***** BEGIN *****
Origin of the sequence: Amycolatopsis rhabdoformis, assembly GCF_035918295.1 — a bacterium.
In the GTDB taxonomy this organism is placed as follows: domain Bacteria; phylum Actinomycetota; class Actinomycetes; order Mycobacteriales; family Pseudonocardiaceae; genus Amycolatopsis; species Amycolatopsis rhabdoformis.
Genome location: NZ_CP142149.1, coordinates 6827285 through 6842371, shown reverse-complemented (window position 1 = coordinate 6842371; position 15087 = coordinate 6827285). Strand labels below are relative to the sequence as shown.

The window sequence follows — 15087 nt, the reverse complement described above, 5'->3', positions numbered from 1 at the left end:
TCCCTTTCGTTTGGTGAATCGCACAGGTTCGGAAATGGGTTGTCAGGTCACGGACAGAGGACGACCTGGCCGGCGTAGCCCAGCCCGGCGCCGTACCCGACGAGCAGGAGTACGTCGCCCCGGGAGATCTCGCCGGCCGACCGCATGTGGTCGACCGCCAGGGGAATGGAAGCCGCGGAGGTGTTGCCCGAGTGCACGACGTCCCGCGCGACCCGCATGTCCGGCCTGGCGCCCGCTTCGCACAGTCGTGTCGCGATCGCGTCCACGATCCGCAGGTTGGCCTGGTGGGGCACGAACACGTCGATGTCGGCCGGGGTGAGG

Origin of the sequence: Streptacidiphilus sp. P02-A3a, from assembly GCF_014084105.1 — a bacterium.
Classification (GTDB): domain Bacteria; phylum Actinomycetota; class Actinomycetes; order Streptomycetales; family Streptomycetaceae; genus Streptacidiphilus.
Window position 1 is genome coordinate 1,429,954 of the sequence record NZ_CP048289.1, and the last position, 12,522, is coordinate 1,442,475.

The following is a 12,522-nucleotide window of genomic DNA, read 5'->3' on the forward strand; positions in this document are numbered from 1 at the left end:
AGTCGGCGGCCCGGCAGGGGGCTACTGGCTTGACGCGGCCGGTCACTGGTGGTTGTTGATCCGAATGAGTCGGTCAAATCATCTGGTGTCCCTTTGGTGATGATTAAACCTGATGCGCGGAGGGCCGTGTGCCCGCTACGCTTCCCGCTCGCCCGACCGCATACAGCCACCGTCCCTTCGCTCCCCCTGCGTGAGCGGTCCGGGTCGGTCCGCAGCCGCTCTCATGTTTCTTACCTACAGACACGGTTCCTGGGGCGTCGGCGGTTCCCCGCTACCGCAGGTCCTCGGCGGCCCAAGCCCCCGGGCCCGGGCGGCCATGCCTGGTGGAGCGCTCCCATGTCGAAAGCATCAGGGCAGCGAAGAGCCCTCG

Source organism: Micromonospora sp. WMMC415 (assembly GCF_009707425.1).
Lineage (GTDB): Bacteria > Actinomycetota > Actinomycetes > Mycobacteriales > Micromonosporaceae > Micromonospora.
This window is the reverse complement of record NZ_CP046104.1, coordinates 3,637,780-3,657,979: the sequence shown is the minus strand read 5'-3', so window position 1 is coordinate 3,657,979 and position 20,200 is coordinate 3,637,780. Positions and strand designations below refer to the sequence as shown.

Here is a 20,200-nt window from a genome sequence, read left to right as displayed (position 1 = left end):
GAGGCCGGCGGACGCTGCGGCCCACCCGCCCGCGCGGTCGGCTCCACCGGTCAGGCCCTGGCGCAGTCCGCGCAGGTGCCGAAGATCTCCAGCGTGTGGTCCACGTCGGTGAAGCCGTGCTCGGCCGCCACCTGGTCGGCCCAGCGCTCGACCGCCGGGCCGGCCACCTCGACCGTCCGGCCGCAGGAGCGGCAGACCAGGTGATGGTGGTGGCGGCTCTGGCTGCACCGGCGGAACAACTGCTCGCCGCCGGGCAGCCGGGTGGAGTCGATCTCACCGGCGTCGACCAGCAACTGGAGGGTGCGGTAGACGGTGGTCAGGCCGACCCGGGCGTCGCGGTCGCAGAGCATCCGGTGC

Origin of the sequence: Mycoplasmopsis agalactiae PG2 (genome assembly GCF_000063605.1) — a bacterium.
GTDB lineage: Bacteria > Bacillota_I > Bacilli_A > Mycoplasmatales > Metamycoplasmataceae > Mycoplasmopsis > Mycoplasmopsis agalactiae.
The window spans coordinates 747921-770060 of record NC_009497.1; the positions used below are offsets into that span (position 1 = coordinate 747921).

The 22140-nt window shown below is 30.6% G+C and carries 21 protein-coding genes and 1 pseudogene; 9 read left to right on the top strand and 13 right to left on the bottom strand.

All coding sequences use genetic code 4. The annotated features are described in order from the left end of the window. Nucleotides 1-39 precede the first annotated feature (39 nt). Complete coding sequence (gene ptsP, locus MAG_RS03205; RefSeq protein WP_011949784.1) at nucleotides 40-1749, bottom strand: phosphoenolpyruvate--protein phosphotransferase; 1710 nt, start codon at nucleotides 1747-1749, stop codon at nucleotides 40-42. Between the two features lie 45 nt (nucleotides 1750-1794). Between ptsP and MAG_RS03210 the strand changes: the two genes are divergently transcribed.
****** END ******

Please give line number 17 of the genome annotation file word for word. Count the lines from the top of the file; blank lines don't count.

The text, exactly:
GTDB lineage: Bacteria > Bacillota_I > Bacilli_A > Mycoplasmatales > Metamycoplasmataceae > Mycoplasmopsis > Mycoplasmopsis agalactiae.